Stephen Curry v. Monta Ellis
Here's a comment attached to a Sporting News story on the uncertain NBA potential of Stephen Curry and Tyler Hansbrough:
- it's tiresome to hear announcers always making comments about how so and so will do at the next level. i don't care! i am a college basketball fan, if i want to hear about the nba then i will listen to and watch the league, which probably won't happen anytime soon.
there is a passion in college basketball that will never exist at the pro level. plus, most of these players have much better technique than the 'nba stars' of today, most of whom who were college stars, forgot the basics of the game once they put on an nba jersey.
As much as I wish I could back up Tom Ziller in his Ballhype back-and-forth with Dan Shanoff, it's hard for me to argue with Shanoff that the NBA is indeed becoming a niche sport.
This Harris Interactive poll (hat tip: "PurpleEagle") offers a basic measure in simply tracking which sport Americans call their favorite through the years. Pro basketball has dropped like a stone from 13% and third place in 1998 to 4% and a tie for sixth place in 2008.
Now, we're pretty clearly on the record here in believing that the NBA is a vastly superior product to watch than NCAA basketball, even at tournament time. That said, we love and respect the game on all levels - we watched some NBA, some NCAA D-1, some NCAA D-3 this weekend and appreciated pieces of all of it.
What befuddles me is how so many basketball fans out there - on a 0-100 scale of watchability - fervently believe NCAA hoops is a full 100 and the NBA is an unquestioned 0, and it damn near cracks me up how so many seem to willfully ignore spectacular NBA basketball.
It's at times like these, after the Lakers-Warriors home-and-home shootouts (among several other great NBA games in the last week), that I just need to ask: How can you be a basketball fan and not like this? How? I acknowledge that it is so, but I just don't understand.
My favorite example is the LeBron 47-12-10 vs. D-Wade 44-8-9 all-time classic (Watch the last quarter+) which did not even register a blip in the national media because it was held a few hours before the 2006 Final Four (Florida-George Mason, UCLA-LSU), which, we might add, was thoroughly unwatchable.
I've got a milder example for you from this weekend: Stephen Curry was fantastic and is justly being celebrated for leading Davidson to two upsets with 70 total points. I fully respect the young fella's accomplishments.
I just find it amusing that Curry is the absolute toast of the Western world right now, on the tip of the tongue of every American sports fan, yet here's what Monta Ellis (just two years older than Curry), for an example, totaled on Sunday and Monday in a home-and-home vs. the Lakers: 49 pts., 16 reb., 14 ast.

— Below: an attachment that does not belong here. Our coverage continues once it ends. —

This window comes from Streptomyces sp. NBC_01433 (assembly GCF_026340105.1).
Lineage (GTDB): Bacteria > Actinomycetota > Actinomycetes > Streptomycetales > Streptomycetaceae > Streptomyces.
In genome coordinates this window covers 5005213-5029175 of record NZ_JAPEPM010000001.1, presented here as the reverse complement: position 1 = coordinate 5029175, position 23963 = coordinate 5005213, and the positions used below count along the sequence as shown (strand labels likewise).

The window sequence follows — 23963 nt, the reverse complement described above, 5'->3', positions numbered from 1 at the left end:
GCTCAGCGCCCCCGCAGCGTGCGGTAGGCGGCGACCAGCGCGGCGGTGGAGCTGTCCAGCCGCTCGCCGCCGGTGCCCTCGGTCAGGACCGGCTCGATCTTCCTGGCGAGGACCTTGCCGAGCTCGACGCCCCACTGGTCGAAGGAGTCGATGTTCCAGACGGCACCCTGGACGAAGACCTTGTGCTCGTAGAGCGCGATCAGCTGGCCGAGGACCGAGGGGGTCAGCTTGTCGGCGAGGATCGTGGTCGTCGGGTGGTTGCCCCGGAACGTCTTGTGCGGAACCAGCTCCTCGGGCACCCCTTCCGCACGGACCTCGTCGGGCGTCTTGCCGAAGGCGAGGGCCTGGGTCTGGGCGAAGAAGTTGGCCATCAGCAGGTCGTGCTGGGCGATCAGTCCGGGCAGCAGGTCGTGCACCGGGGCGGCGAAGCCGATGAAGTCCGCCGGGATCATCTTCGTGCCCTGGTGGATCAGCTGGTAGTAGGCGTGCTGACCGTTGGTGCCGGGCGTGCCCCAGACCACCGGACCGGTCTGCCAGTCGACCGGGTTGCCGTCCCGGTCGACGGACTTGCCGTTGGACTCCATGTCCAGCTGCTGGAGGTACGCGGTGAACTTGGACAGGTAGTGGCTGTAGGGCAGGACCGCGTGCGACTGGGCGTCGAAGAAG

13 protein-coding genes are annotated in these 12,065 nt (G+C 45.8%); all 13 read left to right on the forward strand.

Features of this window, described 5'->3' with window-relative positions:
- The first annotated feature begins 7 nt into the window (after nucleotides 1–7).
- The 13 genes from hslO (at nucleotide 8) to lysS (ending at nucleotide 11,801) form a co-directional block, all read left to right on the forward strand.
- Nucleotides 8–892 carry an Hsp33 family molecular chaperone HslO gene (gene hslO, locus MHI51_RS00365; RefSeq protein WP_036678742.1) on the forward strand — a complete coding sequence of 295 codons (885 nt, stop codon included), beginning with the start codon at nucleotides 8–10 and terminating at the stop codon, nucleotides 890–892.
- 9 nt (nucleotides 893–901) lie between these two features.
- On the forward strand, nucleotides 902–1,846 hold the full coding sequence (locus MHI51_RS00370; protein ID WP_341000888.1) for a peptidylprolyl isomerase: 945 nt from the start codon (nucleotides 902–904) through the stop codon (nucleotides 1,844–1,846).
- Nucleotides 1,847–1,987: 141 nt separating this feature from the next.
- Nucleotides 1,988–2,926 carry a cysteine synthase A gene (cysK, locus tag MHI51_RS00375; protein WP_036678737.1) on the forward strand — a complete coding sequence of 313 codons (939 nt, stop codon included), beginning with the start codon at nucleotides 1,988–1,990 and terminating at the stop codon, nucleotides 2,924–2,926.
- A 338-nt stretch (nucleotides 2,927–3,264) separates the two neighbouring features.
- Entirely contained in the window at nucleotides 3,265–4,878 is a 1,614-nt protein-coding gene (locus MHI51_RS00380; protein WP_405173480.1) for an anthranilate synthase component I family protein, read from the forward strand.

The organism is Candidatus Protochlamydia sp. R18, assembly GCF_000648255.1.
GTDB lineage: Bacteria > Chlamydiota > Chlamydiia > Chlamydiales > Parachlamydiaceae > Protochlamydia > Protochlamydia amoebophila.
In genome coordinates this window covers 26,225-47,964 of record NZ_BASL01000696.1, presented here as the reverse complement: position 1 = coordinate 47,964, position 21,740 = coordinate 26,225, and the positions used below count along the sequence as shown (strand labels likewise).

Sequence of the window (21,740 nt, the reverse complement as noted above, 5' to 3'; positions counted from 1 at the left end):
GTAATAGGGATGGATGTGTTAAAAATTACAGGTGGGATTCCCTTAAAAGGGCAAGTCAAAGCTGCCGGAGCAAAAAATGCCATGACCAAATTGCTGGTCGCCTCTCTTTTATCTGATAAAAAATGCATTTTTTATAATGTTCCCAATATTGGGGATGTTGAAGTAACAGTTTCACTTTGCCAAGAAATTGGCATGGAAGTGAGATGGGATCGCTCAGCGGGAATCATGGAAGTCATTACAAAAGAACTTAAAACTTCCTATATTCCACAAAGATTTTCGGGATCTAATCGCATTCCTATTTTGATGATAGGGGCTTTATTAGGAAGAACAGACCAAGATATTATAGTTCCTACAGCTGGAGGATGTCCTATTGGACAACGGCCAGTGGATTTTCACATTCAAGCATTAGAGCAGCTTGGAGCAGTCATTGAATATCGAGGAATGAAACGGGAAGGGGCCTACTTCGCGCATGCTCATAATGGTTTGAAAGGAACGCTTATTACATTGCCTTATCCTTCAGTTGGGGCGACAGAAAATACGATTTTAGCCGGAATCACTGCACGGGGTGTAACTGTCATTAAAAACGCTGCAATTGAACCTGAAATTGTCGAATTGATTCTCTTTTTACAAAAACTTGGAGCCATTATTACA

I know, it's a different situation - Monta was just one of many stars (Kobe, Baron, Stack Jack, Odom) in the Lakers-Warriors double-dip, the games weren't on national TV, it's still not the big stage of the postseason, and it's not like that was even close to Monta's best basketball after his otherworldly February (26 ppg on 60% FG).
My point is just that Monta Ellis seems to move up my chart of favorite players to watch every day - he is a wildly exhilarating young player to watch, with the way he somehow both glides and explodes at the basket, and he just scores so efficiently.
I loved, during Marc Stein's appearance on the Bill Simmons podcast, how he muttered "God, I love Monta Ellis" under his breath for no particular reason when his name came up. Exactly! I invariably find myself muttering variations of the same thing when I watch the Warriors. How can you be a basketball fan and *not* feel that way about watching a guy like Monta!
And I guess that's my point: I can appreciate what Curry's doing, but I don't understand how you *can't* appreciate what someone like Ellis is doing, simply because you've decided that you love college basketball unconditionally and you abhor the NBA. Yet today, every casual sports fan knows who Curry is and there's a palpable buzz around what he's done; none know who Ellis is and that sound you hear around him would be crickets.
Again, I'm really only using Monta as an example - crikey dick, a good chunk of casual fans probably still don't even know who Chris Paul is. He's only three years older than Curry and all he's doing is playing the point guard position damn near as well as it's ever been played.
Oh by the way, total score of the Lakers-Warriors two-game home-and-home, in case you didn't notice: 238-238. Damn fun basketball all the way around, lots of spectacular plays, great back-and-forth at the end, even if Bob "Bobby Covert" Delaney screwed up the end of Monday's game with a UCLA-like gift of a call for L.A.